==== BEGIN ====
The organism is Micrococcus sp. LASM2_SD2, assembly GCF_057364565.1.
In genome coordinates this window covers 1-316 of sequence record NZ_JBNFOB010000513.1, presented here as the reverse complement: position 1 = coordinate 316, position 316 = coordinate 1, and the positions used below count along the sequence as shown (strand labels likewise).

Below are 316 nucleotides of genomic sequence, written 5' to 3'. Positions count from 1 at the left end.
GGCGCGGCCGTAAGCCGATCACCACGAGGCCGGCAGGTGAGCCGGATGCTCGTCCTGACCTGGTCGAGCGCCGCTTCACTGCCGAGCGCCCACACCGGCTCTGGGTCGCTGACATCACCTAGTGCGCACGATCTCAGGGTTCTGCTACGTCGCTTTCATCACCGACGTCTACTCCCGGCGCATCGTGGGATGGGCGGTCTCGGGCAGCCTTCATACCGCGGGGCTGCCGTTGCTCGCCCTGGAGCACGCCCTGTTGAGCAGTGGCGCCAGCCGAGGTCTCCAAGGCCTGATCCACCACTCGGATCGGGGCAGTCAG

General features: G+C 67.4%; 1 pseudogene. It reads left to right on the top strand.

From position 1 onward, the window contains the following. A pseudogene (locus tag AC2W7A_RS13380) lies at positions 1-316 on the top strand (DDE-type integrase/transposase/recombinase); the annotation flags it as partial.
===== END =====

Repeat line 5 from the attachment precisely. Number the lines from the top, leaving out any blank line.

General features: G+C 67.4%; 1 pseudogene. It reads left to right on the top strand.